SPS Commerce announced a 2 for 1 stock split on July 25th, for shareholders of record on August 8th, to be paid on August 22.

So on Thursday Aug. 22 the stock closed at $104.83 and after the split shareholders got two shares for every 1 they owned and the stock price was adjusted appropriately, SPS was trading around $50 per share Wednesday.

Minneapolis-based SPS explained the rational for its stock split in its second quarter conference call. “We believe the stock will provide better liquidity and allow the stock to be more acceptable to a broad range of investors.”

But stock splits are an increasingly rare corporate action companies take to manage the price, but not value, of their shares.

The last large Minnesota-based public company to issue a stock split was Fastenal in May and before that Graco in Dec. 2017. But since 2010 only seven Minnesota public companies among the S&P Composite 1500 have done splits - none in 2013, 2014 and 2015

According to data from S&P Dow Jones Indices in 1998 there were 1,125 stock splits and reverse stock splits from all publicly traded companies, by 2008 that number had dipped to 338, and last year there were just 227 stock splits.

And every year since 2008 reverse stock splits, usually reserved for smaller struggling companies looking to boost their share price, have made up more than half of the total number of splits.

Companies used to target a share price range more closely by using stock splits. “You could almost plot when a stock hit a certain level,” said Howard Silverblatt, senior index analyst at S&P Dow Jones Indices who started at the company in 1977. “If they liked to keep  the stock around $60, and when it hit $75 or $80 they would split it,”

There are still legitimate reasons for conducting a stock split but greater institutional ownership and faster and cheaper trades for both institutional and retail investors creates less incentive to manage to a share price range.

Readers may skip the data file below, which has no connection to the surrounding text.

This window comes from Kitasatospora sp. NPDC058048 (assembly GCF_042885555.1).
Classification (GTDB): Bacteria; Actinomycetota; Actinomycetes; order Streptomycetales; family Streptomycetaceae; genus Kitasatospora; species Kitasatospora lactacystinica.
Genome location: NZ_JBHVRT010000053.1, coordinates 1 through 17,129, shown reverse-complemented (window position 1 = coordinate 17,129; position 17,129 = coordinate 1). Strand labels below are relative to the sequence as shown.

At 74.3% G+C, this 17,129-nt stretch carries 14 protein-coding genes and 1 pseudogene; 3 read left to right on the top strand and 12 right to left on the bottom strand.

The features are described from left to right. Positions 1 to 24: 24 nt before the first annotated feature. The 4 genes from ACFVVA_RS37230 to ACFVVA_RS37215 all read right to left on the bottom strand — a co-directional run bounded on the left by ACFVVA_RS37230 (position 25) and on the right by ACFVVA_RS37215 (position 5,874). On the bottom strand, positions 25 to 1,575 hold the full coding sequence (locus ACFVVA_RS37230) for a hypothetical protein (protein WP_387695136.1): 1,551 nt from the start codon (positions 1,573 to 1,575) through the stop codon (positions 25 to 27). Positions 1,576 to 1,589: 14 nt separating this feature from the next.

“Companies have shied away from it (splits) and investors haven’t reacted negatively,” Silverblatt said.

 It's also become more acceptable for companies to have triple-digit and even four-digit share prices.

See Amazon (around $1,758 per share), Alphabet Inc. ($1,168 per share) and Berkshire Hathaway which famously has never had a stock split and its A shares now trade around $300,000 per share.

But even humbler companies like the retailer and distributor of auto parts, AutoZone, trade around $1,092 per share and fast casual restaurant chain Chipotle Mexican Grill trades at $836 per share.

Targets 20% surge in stock price last Wednesday put its share price into all-time high territory greater than $100 per share (split adjusted).

In 1996 then known as Dayton Hudson the company’s shares were above $100 per share, but they did a 3 for 1 stock split, then had another 2 for 1 split in 1998 and another 2 for 1 in 2000. So on a split adjusted shares are still trading at an all-time high.

If the stock continues to trade above $100 would it do another stock split? When contacted a company spokesperson replied via email “We’re focused on serving our guests and advancing our strategy. We don’t have anything to share on that topic.”

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